Busbee  BG Endophthalmitis: a reappraisal of incidence and treatment. Curr Opin Ophthalmol 2006;17 (3) 286- 291
PubMedArticle
12.
Kampougeris  GAntoniadou  AKavouklis  EChryssouli  ZGiamarellou  H Penetration of moxifloxacin into the human aqueous humour after oral administration. Br J Ophthalmol 2005;89 (5) 628- 631
PubMedArticle
13.
Katz  HRMasket  SLane  SS  et al.  Absorption of topical moxifloxacin ophthalmic solution into human aqueous humor. Cornea 2005;24 (8) 955- 958
PubMedArticle
14.
Kim  DHStark  WJO’Brien  TPDick  JD Aqueous penetration and biological activity of moxifloxacin 0.5% ophthalmic solution and gatifloxacin 0.3% solution in cataract surgery patients. Ophthalmology 2005;112 (11) 1992- 1996
PubMedArticle
15.
Scoper  SV Review of third- and fourth-generation fluoroquinolones in ophthalmology: in-vitro and in-vivo efficacy. Adv Ther 2008;25 (10) 979- 994
PubMedArticle
16.
Barry  PSeal  DVGettinby  GLees  FPeterson  MRevie  CWESCRS Endophthalmitis Study Group, ESCRS study of prophylaxis of postoperative endophthalmitis after cataract surgery: preliminary report of principal results from a European multicenter study. J Cataract Refract Surg 2006;32 (3) 407- 410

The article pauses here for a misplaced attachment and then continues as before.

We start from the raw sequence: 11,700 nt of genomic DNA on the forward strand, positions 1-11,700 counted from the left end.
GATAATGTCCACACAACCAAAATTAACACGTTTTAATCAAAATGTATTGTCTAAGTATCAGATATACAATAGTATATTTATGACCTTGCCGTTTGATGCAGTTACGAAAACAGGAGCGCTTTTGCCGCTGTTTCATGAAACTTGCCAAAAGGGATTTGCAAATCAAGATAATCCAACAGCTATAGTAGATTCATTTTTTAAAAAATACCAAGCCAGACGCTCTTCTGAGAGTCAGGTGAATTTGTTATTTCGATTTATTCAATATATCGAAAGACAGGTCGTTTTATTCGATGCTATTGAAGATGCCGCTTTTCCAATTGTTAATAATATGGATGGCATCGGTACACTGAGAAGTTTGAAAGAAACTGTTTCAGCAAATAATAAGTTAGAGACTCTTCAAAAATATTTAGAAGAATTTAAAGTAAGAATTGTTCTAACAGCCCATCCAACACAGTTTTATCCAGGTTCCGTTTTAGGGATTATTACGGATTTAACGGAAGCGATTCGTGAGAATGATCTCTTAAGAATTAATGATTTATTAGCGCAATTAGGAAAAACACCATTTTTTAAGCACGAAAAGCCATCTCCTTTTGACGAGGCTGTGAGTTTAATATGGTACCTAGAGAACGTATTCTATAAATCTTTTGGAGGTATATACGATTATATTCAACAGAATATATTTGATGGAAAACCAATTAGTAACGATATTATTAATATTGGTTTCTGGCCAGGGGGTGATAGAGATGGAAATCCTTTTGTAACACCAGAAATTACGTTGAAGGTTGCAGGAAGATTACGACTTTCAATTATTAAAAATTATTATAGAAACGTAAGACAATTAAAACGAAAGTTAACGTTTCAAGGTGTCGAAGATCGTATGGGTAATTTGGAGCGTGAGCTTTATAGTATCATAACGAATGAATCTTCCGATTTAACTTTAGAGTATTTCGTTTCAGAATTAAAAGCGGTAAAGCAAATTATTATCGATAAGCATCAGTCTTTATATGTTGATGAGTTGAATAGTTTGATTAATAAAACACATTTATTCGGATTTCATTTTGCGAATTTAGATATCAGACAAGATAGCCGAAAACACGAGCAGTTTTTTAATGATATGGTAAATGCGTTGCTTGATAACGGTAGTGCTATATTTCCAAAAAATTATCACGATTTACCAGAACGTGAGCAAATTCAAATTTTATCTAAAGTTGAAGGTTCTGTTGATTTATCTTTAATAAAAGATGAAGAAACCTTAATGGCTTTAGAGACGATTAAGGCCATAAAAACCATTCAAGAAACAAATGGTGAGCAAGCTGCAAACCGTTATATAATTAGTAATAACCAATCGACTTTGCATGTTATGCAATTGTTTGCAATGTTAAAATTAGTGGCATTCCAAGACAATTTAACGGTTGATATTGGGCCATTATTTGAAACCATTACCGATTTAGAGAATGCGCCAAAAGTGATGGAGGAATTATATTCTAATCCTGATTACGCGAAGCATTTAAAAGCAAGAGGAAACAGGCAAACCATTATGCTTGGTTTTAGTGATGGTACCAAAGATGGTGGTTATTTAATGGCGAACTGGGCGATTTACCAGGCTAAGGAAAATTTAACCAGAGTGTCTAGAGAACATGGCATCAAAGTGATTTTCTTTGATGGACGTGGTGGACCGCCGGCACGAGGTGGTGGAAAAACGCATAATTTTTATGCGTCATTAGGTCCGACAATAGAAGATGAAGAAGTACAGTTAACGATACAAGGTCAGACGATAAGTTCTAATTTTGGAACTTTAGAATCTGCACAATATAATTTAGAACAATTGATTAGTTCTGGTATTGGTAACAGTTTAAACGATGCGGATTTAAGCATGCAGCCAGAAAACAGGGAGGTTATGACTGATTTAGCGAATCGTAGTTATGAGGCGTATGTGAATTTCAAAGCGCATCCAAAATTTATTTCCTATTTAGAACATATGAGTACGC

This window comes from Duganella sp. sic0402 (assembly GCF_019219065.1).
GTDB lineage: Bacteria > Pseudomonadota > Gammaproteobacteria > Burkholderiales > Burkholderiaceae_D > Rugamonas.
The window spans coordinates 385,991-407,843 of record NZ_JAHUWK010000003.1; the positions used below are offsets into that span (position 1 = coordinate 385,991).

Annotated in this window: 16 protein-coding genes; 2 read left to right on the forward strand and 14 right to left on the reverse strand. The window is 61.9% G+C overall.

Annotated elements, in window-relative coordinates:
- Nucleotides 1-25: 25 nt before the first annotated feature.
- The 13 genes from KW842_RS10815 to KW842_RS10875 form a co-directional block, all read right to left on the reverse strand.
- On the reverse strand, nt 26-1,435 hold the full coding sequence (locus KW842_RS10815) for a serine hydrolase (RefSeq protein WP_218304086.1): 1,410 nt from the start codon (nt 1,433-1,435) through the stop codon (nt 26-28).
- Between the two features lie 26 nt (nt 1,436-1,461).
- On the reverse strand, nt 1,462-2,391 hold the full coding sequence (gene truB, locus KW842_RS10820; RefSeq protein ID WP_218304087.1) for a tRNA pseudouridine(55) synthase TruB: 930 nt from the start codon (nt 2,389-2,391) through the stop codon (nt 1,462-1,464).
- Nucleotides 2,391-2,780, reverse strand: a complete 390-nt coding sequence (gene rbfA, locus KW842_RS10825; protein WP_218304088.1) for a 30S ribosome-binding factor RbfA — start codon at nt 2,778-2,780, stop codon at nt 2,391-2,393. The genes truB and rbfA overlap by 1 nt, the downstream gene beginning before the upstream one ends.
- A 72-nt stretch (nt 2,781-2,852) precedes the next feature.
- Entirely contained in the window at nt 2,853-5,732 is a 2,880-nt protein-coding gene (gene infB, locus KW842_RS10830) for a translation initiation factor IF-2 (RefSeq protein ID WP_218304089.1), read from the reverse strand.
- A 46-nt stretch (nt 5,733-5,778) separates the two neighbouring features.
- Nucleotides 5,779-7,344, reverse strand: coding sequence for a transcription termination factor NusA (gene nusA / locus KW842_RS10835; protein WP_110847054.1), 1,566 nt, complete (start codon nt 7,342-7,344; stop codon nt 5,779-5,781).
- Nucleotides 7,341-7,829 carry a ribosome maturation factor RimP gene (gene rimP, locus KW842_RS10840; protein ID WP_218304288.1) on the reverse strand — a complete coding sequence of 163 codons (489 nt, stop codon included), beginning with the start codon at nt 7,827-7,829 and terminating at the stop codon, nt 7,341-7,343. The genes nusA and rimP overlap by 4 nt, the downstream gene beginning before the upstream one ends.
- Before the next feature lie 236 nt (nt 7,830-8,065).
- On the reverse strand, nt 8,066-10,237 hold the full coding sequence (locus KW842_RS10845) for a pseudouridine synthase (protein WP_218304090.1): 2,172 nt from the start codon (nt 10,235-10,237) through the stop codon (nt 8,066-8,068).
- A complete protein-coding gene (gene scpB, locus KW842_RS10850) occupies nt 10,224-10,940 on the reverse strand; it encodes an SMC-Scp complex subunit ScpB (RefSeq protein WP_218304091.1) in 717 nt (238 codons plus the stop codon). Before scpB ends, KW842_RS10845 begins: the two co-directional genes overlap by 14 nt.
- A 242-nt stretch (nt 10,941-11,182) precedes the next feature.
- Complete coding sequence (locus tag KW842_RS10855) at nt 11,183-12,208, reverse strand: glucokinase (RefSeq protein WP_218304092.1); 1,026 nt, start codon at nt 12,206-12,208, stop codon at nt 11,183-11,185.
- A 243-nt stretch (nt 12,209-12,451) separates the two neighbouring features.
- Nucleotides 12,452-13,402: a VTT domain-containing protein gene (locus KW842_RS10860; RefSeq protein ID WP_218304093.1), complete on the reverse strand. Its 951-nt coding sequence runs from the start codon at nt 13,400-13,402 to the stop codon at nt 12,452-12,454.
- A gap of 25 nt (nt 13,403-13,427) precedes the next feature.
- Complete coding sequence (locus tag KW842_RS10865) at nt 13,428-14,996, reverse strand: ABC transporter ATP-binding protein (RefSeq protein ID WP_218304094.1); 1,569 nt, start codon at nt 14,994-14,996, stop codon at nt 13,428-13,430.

PubMedArticle
17.
Brown  SMAnand  VKTabaee  ASchwartz  TH Role of perioperative antibiotics in endoscopic skull base surgery. Laryngoscope 2007;117 (9) 1528- 1532
PubMedArticle
18.
Flynn  HW  JrScott  IUBrod  RDHan  DP Current management of endophthalmitis. Int Ophthalmol Clin 2004;44 (4) 115- 137
PubMedArticle
19.
Ou  JITa  CN Endophthalmitis prophylaxis. Ophthalmol Clin North Am 2006;19 (4) 449- 456
PubMed
20.
Ciulla  TAStarr  MBMasket  S Bacterial endophthalmitis prophylaxis for cataract surgery: an evidence-based update. Ophthalmology 2002;109 (1) 13- 24
PubMedArticle
21.
Pewsner  DBattaglia  MMinder  CMarx  ABucher  HCEgger  M Ruling a diagnosis in or out with “SpPIn” and “SnNOut”: a note of caution. BMJ 2004;329 (7459) 209- 213
PubMedArticle
22.
Seal  DReischl  UBehr  A  et al. ESCRS Endophthalmitis Study Group, Laboratory diagnosis of endophthalmitis: comparison of microbiology and molecular methods in the European Society of Cataract & Refractive Surgeons multicenter study and susceptibility testing. J Cataract Refract Surg 2008;34 (9) 1439- 1450
PubMedArticle
23.
Barza  MPavan  PRDoft  BH  et al.  Evaluation of microbiological diagnostic techniques in postoperative endophthalmitis in the Endophthalmitis Vitrectomy Study. Arch Ophthalmol 1997;115 (9) 1142- 1150
PubMedArticle
24.
Recchia  FMBusbee  BGPearlman  RBCarvalho-Recchia  CAHo  AC Changing trends in the microbiologic aspects of postcataract endophthalmitis. Arch Ophthalmol 2005;123 (3) 341- 346